Welcome to the Department of Biochemistry and Biophysics
As one of the first departments of Biochemistry and Biophysics in the nation, we are proud of our strong tradition of combining cutting-edge technology with impactful biology. We continue to leverage this interdisciplinary approach to yield break-through discoveries in biomedicine.
Our faculty of over 30 primary and secondary members cover a broad range of research areas, with particular strengths in structural biology, chemical biology, gene regulation and protein folding.
We are also the proud home of the Eldridge Reeves Johnson Research Foundation which offers advanced physical instrumentation and instruction to researchers across campus.
We are actively growing, with several recent hires, and our faculty are broadly engaged across campus with many joint appointments in other departments, institutes and centers.
We welcome you to learn more about our department in the following pages or contact us.
News & Publications
- Lynch Lab and Garcia Lab in Genome Research
Deep profiling and custom databases improve detection of protesforms generated by alternative splicing
- Moiseenkova-Bell Lab in eLife
Structure-based characterization of novel TRPV5 inhibitors
- Garcia Lab in Nature
Alcohol metabolism contributes to brain histone acetylation
- Shorter Lab in Molecular Cell
Loss of Dynamic RNA Interaction and Aberrant Phase Separation Induced by Two Distinct Types of ALS/FTD-Linked FUS Mutations
Seminars & Events
- Raiziss Rounds Seminar | Kendra Frederick, PhD
Thurs, December 12 • 12 noon | Austrian Auditorium, CRB
In vivo structural biology of metastable proteins using sensitivity-enhanced NMR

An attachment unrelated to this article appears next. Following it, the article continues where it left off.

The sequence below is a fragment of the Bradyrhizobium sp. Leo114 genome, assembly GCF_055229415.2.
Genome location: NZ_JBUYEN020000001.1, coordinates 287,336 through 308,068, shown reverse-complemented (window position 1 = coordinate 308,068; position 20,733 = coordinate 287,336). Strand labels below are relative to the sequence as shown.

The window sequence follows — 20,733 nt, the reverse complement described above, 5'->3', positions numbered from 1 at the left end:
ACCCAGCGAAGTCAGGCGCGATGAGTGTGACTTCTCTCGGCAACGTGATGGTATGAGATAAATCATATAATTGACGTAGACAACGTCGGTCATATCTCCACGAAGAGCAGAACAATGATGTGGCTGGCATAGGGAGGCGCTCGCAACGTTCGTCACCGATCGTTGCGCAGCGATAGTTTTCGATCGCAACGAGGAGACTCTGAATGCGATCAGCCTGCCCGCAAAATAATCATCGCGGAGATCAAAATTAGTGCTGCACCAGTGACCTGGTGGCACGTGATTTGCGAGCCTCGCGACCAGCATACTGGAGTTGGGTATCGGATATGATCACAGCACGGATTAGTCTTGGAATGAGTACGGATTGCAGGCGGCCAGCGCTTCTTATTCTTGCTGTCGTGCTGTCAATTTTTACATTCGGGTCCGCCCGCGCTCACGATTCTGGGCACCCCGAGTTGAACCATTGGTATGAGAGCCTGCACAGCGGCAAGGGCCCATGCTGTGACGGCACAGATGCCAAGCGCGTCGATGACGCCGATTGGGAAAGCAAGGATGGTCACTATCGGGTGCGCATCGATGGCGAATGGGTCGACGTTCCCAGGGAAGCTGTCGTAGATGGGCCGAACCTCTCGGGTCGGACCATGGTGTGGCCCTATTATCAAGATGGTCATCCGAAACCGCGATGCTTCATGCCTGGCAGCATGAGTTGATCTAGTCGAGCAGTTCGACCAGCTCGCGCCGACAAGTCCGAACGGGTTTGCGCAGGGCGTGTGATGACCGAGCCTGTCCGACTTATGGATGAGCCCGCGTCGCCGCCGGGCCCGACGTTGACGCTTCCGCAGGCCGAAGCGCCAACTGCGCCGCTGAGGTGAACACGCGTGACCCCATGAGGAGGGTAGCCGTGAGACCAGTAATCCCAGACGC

- BMB Fall 2019 Lab Rotation Talks
Friday, December 13 • 3:30 pm | JF Library, 248 Anatomy-Chemistry
First years student lab rotation talks
- Raiziss Rounds Seminar | Nikolaos Sgourakis, PhD
Thurs, December 19 • 12 noon | Austrian Auditorium, CRB
Integrative NMR, molecular modeling and functional studies of immune recognition complexes
Kim Sharp studies protein and nucleic acid structure and function using theoretical methods, computational and computer graphics tools. He currently splits his time between research, teaching, writing and BMB Graduate Group activities. Kim's current research includes work on development of virtual drug design tools and the mechanism of viral genome packing. In his role as BMB Graduate Group Chair, he is updating the graduate biostatistics curriculum and teaching Ph.D students Bayesian Statistics. Kim’s book, “Entropy and the Tao of Counting: A Brief Introduction to Statistical Mechanics and the Second Law of Thermodynamics,” will be published by Springer in January 2020. In his spare time, he collaborates with Franz Matschinsky on translating Ludwig Boltzmann’s papers on statistical mechanics intoEnglish.
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